(iv) by using the domain name, you have intentionally attempted to attract, for commercial gain, Internet users to your web site or other on-line location, by creating a likelihood of confusion with the complainant’s mark as to the source, sponsorship, affiliation, or endorsement of your website or location or of a product or service on your website or location.”
The provisions of paragraph 4(b) of the Policy are without limitation and bad faith may be found otherwise by the Panel.
In considering first the disputed domain name <davidyurmansale.com>, paragraph 4(b)(iv) of the Policy is pertinent.
The conduct of a selling operation via the Internet may be entirely legitimate and such usage constitutes a major portion of Internet traffic. The selling of inexpensive jewelry in this way is common. In order to succeed for any remunerative purpose, however, a website operator must attract visitors and potential customers. In the present instance the Respondent has not created its own name or trademark but is found to have registered a domain name which includes the Complainant’s name and long established trademarks without any authorisation. By so doing the Respondent has set out to attract visitors by trading on the good name, reputation and trademarks of the Complainant.
The Respondent may reasonably expect the disputed domain names, featuring the Complainant’s trademarks, to appear in search engine results and that some Internet users seeking the Complainant would thereby be led to the Respondent’s website by mistake. The Respondent by its actions may clearly expect at least some Internet visitors to confuse the Respondent’s products with those of the Complainant and to purchase the Respondent’s merchandise in the mistaken expectation that it is the Complainant’s and is of the quality associated with the good name of the Complainant. Emails produced in evidence demonstrate that at least one customer has been misled in this way. In the terms of paragraph 4(b)(iv) of the Policy, the Respondent is found to have used the disputed domain name <davidyurmansale.com> in bad faith.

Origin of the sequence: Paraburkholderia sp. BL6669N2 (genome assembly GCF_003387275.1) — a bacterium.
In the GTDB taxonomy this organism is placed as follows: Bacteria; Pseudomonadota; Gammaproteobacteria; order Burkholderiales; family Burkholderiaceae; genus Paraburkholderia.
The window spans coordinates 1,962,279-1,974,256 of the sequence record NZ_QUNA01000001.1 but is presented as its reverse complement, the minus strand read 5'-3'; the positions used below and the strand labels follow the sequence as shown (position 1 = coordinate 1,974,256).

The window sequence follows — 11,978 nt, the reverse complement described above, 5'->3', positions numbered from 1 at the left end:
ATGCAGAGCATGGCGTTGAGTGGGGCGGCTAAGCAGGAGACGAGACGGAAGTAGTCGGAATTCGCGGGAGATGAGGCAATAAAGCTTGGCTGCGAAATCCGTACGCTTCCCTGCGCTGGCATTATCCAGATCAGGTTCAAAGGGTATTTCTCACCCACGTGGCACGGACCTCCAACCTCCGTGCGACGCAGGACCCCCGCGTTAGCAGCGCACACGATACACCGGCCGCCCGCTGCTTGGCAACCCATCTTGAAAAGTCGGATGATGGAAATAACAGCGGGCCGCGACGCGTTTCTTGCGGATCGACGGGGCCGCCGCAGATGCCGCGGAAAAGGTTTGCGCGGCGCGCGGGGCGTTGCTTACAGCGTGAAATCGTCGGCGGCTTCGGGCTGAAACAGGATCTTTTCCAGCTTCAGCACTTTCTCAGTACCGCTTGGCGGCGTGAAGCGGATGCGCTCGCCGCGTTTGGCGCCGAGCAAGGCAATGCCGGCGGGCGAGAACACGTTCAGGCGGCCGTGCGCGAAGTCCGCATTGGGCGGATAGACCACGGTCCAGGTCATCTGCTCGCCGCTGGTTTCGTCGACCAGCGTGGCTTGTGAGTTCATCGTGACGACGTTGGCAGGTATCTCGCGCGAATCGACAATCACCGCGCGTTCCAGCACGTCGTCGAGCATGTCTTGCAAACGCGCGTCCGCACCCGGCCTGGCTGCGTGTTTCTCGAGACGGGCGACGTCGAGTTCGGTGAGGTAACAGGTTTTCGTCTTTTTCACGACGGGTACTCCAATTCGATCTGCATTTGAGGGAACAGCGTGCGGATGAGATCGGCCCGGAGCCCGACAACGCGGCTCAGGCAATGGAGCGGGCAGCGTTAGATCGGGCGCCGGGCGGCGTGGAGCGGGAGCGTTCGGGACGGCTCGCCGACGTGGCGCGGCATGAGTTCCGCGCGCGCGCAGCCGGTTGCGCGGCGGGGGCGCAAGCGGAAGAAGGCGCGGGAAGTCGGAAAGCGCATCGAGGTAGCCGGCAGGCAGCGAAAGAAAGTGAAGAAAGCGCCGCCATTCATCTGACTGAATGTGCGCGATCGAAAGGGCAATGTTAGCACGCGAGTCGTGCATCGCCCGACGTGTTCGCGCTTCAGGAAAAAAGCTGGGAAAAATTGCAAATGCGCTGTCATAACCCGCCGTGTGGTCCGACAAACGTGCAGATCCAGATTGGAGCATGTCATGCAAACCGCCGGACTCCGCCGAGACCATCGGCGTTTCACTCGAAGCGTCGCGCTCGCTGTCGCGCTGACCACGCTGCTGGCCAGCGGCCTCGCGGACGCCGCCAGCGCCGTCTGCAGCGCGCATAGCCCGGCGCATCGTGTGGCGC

On the evidence and on the balance of probabilities the Panel finds the disputed domain name <davidyurmansale.com> to have been registered for the purpose for which it has been used, amounting to registration and use in bad faith under paragraph 4(a)(iii) of the Policy.
There is no evidence that the disputed domain name <dwavidyurmansale.com> has received any substantive use other than being parked. Previous UDRP panels since at least as early as the case of Telstra Corporation Limited v. Nuclear Marshmallows, WIPO Case No. D2000-0003, have tended to espouse the view that passive holding need not preclude a finding of bad faith. Having regard to all the circumstances, the evidence suggests that the Respondent may have made a typographical error at the time of registration of <dwavidyurmansale.com>, intending to register <davidyurmansale.com>, which it duly did the next day. The Panel finds on the balance of probabilities that <dwavidyurmansale.com> was also intended in every respect to have been accorded the use that <davidyurmansale.com> has received. The Panel finds the disputed domain name <dwavidyurmansale.com> to have been registered in bad faith with the intention of being used to cause confusion with the Complainant’s trademark for purposes of commercial gain under paragraph 4(a)(iii) of the Policy.
For the foregoing reasons, in accordance with paragraphs 4(i) of the Policy and 15 of the Rules, the Panel orders that the disputed domain names <davidyurmansale.com> and <dwavidyurmansale.com> be transferred to the Complainant.
Dr. Clive N.A. Trotman
Date: January 25, 2015